Three trim levels are offered. Even in base 2.0 trim, the Sentra includes air conditioning, power windows/locks and a CD player, with either manual shift or the optional CVT. Nissan's volume leader, the midlevel 2.0 S model, gets bigger (16-inch) tires, remote keyless entry, steering wheel-mounted audio controls and a trip computer. Topping the line, the 2.0 SL adds the continuously variable transmission, as well as leather interior trim, 16-inch alloy wheels, anti-lock braking (ABS), an "Intelligent Key" and Bluetooth hands-free phone operation. On all models, seat-mounted airbags and curtain-type airbags are standard.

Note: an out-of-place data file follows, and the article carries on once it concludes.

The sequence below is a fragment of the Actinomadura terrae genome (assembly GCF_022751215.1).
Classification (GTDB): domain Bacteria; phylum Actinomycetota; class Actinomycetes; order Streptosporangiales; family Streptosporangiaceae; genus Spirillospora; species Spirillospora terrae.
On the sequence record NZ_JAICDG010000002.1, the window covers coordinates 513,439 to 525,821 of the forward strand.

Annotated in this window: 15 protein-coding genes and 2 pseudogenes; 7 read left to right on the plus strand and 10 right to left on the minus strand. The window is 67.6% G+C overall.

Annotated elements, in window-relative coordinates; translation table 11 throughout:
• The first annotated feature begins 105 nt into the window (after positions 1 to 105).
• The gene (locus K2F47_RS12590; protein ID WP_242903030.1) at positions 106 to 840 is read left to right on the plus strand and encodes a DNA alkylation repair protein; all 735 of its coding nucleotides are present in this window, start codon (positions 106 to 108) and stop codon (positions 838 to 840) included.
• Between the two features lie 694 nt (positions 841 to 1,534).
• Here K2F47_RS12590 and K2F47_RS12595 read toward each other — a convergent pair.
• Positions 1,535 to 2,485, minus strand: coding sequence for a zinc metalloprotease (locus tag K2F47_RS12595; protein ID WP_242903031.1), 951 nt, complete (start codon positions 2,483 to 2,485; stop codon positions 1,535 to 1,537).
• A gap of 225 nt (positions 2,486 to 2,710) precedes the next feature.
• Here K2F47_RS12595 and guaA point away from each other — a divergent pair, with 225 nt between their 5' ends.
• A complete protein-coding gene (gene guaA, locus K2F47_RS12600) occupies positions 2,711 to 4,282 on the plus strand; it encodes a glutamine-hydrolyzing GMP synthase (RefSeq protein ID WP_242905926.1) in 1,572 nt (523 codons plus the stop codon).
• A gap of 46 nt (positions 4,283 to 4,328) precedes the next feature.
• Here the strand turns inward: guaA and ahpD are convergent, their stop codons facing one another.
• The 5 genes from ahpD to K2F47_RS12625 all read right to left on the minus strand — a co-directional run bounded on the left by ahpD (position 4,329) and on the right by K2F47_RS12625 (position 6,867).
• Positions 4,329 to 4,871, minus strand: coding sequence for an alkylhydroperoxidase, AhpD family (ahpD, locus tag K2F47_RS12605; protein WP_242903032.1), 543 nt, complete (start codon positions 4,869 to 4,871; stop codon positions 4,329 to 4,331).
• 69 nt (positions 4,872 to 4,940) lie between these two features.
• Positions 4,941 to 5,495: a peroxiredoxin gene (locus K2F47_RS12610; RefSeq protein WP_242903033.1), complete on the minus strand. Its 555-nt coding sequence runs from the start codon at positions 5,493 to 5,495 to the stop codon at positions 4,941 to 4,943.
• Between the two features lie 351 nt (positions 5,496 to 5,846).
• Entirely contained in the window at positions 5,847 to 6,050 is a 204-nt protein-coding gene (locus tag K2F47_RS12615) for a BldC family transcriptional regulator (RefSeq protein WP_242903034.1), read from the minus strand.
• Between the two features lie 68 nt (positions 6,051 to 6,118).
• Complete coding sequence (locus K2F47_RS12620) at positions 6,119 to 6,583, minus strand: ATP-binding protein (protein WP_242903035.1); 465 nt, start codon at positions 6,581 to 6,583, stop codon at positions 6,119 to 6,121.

Notable Optional Equipment

In the base Sentra and 2.0 S, Nissan's CVT adds $800 to the price, while it's standard in the 2.0 SL sedan. Special features included in the Convenience Package include an overhead CD holder and a trunk divider that permits hidden storage. Also optional are an "Intelligent Key" keyless entry system, leather upholstery, Rockford Fosgate sound, Bluetooth hands-free phone operation and either XM or SIRIUS Satellite Radio. Anti-lock braking is a stand-alone option for the base sedan, but bundled with alloy wheels for the 2.0 S model.

Under the Hood

Every regular Sentra has a 2.0-liter four-cylinder engine driving either a six-speed manual transmission or Nissan's continuously variable transmission (CVT), which includes an overdrive button. The SE-R Spec V model, which debuts in 2007, will have a 2.5-liter engine.